Subject: Re: the walls have ears
From: "Stephen J. Turnbull" <turnbull@sk.tsukuba.ac.jp>
Date: Mon, 31 May 1999 13:59:23 +0900 (JST)

>>>>> "craig" == craig  <craig@jcb-sc.com> writes:

    craig> But, yes, in the end, as I've said for many years now, if
    craig> the customers don't *value* having the source code
    craig> available to them, BSD license will beat GPL "hands down"
    craig> for business.  Not because it *is* more valuable, but
    craig> because, due to what I feel is a failure to properly value

Them's fighting words.  You're welcome to your feeling, and it may be
accurate.

But without measurements, nobody, least of all you, will ever know.  I
wish I had them, but in their absence, I think theory speaks in
opposition.

In theory, customers with (actual) large value of source availability
will soon learn so.  So you may be ignoring the large transaction
costs to exploiting available source (your words certainly do; I don't
know that your conclusion does, but it differs from mine).  Or
possibly you are simply making what I consider an implausible
assumption:  that in a world of uncertain value of available source,
clients with greater actual benefits to the source (thus likely to
overcome transactions cost) are as unlikely to realize it as customers
with small actual benefits.

    craig> source code on the customer end, the market effectively
    craig> *makes* it more valuable.

    craig> However, the customers seem to be (slowly?) waking up to
    craig> the values source code offers them.

Maybe they're not waking up to a value that's been there all along;
maybe it's a new environment.  Ie, more productive programmers = lower
transaction costs of using available source and more dependence =
higher value to doing so.

One problem with programmers' discussion of management decisions is
that programmers rarely consider all the costs that management does;
they don't have the experience to do so.  (Of course, the big problem
with programmers not discussing management decisions at all is the
converse ;-)  Keep talking guys!

    craig> the assumption that source code is of little value will
    craig> have nearly vanished.

Who assumes this?  I would say almost nobody.  The issue is whether
clients will have the resources to exploit it.  If not, the value is
less than the cost.  Note that one of the necessary resources is the
knowledge, in management, that you have the other resources; as
high-level languages have come to dominate, managers will start to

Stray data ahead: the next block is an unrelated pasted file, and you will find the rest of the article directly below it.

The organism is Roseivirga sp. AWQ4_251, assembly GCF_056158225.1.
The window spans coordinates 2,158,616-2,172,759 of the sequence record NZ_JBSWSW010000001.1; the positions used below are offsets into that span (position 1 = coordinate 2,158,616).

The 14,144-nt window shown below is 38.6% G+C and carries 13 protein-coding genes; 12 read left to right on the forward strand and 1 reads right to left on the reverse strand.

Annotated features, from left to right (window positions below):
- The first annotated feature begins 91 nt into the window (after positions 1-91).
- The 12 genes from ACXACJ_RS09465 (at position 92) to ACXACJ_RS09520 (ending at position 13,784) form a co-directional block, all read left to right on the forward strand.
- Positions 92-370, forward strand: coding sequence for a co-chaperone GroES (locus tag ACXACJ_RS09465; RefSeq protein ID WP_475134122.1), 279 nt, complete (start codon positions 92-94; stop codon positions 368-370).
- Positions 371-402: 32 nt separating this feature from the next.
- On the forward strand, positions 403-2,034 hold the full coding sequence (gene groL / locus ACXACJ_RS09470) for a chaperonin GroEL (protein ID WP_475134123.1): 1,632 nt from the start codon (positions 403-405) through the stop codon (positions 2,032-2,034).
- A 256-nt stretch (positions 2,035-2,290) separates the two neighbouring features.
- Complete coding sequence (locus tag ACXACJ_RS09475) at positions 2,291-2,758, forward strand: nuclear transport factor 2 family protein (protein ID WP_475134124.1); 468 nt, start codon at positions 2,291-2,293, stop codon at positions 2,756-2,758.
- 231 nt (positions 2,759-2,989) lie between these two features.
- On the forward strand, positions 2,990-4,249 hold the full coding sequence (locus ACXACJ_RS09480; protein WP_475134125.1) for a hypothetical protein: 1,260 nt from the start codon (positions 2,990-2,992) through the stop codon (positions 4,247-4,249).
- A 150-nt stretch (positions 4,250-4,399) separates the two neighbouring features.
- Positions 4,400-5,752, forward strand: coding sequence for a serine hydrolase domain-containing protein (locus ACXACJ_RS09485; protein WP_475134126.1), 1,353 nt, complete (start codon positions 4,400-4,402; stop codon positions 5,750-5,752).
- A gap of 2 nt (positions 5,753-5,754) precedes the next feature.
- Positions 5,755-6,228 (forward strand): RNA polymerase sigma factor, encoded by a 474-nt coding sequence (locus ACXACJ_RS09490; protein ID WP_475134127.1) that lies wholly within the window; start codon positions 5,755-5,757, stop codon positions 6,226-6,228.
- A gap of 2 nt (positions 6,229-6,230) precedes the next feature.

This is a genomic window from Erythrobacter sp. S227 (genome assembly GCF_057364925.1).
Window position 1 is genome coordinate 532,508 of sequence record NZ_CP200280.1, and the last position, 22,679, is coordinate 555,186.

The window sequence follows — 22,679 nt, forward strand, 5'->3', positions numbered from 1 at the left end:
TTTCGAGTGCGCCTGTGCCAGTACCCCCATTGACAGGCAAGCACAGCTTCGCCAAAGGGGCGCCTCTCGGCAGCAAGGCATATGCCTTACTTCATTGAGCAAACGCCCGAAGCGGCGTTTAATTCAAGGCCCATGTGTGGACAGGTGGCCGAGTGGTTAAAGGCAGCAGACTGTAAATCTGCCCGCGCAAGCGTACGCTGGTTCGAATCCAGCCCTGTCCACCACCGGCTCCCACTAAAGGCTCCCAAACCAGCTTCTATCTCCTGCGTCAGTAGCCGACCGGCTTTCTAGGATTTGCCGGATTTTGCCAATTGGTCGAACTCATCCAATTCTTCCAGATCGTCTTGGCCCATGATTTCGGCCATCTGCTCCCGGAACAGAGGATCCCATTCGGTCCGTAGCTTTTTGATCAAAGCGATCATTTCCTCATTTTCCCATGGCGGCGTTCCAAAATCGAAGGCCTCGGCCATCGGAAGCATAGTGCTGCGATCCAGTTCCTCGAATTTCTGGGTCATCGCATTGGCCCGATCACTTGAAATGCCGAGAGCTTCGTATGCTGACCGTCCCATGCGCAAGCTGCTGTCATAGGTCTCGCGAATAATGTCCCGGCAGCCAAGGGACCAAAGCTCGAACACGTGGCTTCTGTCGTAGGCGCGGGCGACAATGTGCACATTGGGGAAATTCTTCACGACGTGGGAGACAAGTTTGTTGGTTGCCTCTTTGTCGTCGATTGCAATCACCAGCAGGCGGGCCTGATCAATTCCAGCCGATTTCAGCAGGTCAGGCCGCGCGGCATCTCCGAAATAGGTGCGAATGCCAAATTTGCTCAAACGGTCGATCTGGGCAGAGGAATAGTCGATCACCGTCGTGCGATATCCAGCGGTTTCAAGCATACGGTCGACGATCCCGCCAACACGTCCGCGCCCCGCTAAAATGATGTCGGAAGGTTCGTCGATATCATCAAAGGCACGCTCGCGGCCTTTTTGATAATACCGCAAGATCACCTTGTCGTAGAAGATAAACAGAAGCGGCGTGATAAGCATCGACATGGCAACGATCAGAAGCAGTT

realize that in-house programmers or non-author consultants without
specialized knowledge of the application may be sufficient, but when
managers had the impression that programming was a black art and all
the geeks around them were mere sorceror's apprentices, they didn't
have that essential knowledge of possibility.  And from a manager's
point of view, geek hubris is just as dangerous as any other kind.

    craig> Always remember: the only reason people make money off of
    craig> proprietary software is that people are willing to buy
    craig> software without having free access to the source code.
    craig> The moment that's no longer the case,

I assure you, that will forever be the case.  People will always be
willing to buy closed-source products, if (1) they monopolize an
important feature and the price difference is not too great, or (2)
the closed-source software is cheaper and the price difference is
great enough.  There is no exception to those rules for business
demand (really; that's both theoretically and empirically verified)
and most people are suprised at how small a price difference is
necessary to generate some substitution in demanded quantities, even
for consumer goods.

The fact that (2) is not true for any known (to me) products today
doesn't mean it will always be so.  At some point, some customers may
be willing to risk lock-in through closed-source licensing, while
others will refuse to do so and demand source-available licensing
(thus submitting to lock-in by NDA), and sufficiently public-spirited
ones may contribute fees sufficient to acquire an open-source license
(it's conceivable though I think unlikely that avoiding lock-in would
justify this).  Broader source availability will result in higher
license fees.

Watch your back, sourcExchange.  I'm sure entrepreneurs will show up
who use your methods to provide a market with all kinds of licenses
available, and they might just eat your lunch if there aren't enough
open-source fanatics who refuse to deal with such a market around.

My point, with respect to Craig's argument, is not that he's wrong,
but simply that this is not a bang-bang issue; market penetration for
free licenses and in particular the GPL is going to be an interesting
statistic to watch for some years, at least, and there's no guarantee
it will ever have a majority, let alone go to 100% (although we can
hope).

-- 
University of Tsukuba                Tennodai 1-1-1 Tsukuba 305-8573 JAPAN
Institute of Policy and Planning Sciences       Tel/fax: +81 (298) 53-5091
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